“Our traffic is down between 5 percent and 20 percent, depending on the property, and 32 percent of our leases are denials. Every third person coming through the door is falling out because of bad credit screening,” says Pittro, who believes tweaking application metrics won’t impact her denials. “For a medical bill or student loan, maybe we will get on the phone with our credit retriever and look at those items, but usually, if someone’s credit is bad, it is bad all day long. There isn’t any noticeable number of people who are being accepted on a conditional basis.”
The simultaneous drop in both renter traffic and quality is a double-edged sword for multifamily firms struggling to maintain occupancy levels. Nevertheless, the pros unanimously agree on the importance of utilizing resident screening software—and keeping screening parameters dialed up to the max. “Unfortunately, a lot of people get pushed on vacancies, and in order to fill units, they drop their screening requirements,” says Jesse Holland, president and founder of Albany, N.Y.-based Sunrise Management and a regional vice president for the Institute of Real Estate Management. “In the end, that strategy is just a circle of destruction that becomes really problematic.”
MC Cos.’ McElroy, meanwhile, adds that resident screening is useless unless you stick to the system 100 percent. Regardless of how long an apartment stays empty, his firm will swallow the vacancy rather than let someone with poor credit slip through the cracks only to have to turn around and evict. “That’s never going to be a good situation for either party,” he says.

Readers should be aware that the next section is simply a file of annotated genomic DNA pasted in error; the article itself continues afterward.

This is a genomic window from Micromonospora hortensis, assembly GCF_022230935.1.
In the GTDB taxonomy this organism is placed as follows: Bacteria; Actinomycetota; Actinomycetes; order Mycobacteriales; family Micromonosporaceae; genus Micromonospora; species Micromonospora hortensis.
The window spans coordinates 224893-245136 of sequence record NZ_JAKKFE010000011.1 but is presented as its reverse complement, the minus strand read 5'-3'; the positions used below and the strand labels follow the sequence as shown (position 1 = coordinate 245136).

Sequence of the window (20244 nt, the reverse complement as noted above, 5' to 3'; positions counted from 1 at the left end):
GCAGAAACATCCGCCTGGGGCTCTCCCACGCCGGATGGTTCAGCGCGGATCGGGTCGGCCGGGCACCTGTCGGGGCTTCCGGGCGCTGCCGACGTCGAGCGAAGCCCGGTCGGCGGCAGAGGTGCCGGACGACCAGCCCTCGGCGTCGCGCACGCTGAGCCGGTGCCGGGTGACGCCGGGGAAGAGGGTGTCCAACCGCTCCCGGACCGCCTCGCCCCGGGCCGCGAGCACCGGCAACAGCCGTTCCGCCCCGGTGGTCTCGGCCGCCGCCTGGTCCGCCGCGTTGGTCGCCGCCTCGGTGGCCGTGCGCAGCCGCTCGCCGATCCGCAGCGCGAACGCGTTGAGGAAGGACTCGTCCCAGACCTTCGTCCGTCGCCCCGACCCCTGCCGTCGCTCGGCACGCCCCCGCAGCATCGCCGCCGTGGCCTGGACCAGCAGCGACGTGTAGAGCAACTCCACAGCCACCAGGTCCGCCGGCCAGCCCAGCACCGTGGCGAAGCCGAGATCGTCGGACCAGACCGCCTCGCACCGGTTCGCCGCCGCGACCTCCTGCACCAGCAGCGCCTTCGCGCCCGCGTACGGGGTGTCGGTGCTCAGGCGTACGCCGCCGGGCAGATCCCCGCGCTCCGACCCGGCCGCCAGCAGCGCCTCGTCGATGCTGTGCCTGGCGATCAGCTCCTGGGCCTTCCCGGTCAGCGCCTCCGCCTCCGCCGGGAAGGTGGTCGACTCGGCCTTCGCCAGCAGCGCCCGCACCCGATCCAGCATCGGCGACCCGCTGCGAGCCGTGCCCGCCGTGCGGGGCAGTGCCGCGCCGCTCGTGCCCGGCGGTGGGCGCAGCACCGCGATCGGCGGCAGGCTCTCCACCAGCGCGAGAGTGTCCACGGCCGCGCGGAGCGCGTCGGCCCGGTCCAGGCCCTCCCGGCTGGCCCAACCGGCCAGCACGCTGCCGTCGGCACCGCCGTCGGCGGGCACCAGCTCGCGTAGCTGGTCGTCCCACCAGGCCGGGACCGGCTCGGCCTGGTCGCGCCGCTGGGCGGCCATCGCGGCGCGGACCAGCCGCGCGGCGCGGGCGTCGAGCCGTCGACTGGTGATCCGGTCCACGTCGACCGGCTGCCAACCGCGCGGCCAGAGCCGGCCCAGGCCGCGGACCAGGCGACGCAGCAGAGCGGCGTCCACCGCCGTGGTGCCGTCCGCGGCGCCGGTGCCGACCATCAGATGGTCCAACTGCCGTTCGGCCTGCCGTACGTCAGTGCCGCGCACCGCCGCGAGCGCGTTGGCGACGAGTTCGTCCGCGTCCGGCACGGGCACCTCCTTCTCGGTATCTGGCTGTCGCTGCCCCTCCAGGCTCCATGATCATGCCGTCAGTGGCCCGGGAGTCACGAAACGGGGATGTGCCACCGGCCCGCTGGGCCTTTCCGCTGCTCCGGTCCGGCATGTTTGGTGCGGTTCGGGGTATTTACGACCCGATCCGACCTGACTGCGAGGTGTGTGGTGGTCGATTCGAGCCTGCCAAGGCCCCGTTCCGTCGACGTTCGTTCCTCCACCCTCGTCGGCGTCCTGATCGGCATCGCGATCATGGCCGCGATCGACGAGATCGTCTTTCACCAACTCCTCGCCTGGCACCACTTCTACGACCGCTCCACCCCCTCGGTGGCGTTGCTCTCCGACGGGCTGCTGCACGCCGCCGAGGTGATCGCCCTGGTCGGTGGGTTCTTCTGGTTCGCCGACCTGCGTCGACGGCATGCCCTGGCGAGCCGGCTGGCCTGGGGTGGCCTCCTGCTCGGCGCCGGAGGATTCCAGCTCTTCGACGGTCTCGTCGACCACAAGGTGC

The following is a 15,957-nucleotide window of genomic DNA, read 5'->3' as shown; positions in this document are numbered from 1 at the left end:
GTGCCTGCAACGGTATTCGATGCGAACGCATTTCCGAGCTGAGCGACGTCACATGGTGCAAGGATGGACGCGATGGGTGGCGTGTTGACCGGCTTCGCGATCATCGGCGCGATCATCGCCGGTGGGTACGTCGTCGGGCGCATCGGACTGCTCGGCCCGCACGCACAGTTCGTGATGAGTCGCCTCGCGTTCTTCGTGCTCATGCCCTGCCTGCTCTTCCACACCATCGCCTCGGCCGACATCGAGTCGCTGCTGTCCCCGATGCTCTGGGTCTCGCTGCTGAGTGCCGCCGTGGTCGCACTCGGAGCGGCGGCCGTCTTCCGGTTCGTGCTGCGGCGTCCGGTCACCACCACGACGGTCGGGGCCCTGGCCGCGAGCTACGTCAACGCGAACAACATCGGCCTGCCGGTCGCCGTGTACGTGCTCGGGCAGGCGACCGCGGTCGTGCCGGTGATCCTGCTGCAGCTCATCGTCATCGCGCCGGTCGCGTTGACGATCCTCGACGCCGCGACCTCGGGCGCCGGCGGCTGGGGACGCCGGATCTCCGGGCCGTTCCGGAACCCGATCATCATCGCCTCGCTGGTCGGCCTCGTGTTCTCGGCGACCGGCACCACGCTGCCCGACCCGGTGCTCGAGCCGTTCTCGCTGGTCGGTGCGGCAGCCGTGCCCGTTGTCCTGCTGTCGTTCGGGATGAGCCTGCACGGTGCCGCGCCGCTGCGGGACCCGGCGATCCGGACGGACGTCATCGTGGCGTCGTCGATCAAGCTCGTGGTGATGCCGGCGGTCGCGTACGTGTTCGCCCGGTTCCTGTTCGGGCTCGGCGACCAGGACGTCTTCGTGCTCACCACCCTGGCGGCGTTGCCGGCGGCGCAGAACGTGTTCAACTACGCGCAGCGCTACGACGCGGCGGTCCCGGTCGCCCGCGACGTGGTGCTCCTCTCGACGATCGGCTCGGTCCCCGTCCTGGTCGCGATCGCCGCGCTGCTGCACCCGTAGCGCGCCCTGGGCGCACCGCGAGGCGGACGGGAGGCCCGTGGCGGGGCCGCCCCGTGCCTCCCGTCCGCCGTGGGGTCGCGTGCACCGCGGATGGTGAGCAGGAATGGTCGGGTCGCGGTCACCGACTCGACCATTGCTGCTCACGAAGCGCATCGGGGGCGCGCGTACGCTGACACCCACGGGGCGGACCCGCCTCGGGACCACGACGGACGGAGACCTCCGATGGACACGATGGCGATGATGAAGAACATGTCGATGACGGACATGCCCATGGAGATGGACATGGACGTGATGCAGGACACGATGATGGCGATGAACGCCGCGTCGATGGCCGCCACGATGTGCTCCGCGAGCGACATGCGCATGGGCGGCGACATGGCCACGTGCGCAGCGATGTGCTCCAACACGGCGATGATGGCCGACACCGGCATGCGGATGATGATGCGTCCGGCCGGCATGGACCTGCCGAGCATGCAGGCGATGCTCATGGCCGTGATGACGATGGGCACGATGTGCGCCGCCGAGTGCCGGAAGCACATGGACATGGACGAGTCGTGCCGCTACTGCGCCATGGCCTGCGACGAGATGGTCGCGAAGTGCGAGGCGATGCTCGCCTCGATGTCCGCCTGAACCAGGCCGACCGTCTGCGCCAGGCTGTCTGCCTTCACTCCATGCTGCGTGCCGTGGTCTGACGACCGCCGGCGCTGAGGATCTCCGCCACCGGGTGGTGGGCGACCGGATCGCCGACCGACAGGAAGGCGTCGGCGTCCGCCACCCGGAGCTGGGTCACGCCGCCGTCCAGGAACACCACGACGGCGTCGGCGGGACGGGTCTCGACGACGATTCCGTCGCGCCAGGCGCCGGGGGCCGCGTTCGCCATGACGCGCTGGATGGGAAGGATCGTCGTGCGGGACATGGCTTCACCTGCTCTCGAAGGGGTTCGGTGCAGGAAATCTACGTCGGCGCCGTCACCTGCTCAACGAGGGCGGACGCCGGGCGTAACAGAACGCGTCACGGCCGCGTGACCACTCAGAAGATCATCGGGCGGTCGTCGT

Giveaways vs. Perks
The refusal to lower leasing standards is a wise long-term strategy. However, the decision does further compress the band of qualified rental applicants, and that means a war is brewing to lure top-flight customers. In markets with rising vacancies, the majority of players in many rental markets are turning to concessions to attract applicants and close leases.
“The industry is never going to get rid of concessions,” says Linda Peroff, a senior vice president in apartment sales in the Kansas City, Mo., office of multifamily brokerage firm Colliers International. “In this market, the use of concessions fluctuates from a low of 40 percent of properties to a high of 75 percent. Renters just expect it. If it doesn’t say ‘half off,’ they don’t even look at it.”
That’s no longer always a bad thing, some multifamily operators contend. In a way, the widespread use of revenue management software is a de facto acceptance of the use of concessions in the multifamily business model—these systems focus on maximizing effective rents and asset revenues at the expense of occupancy levels and lease terms.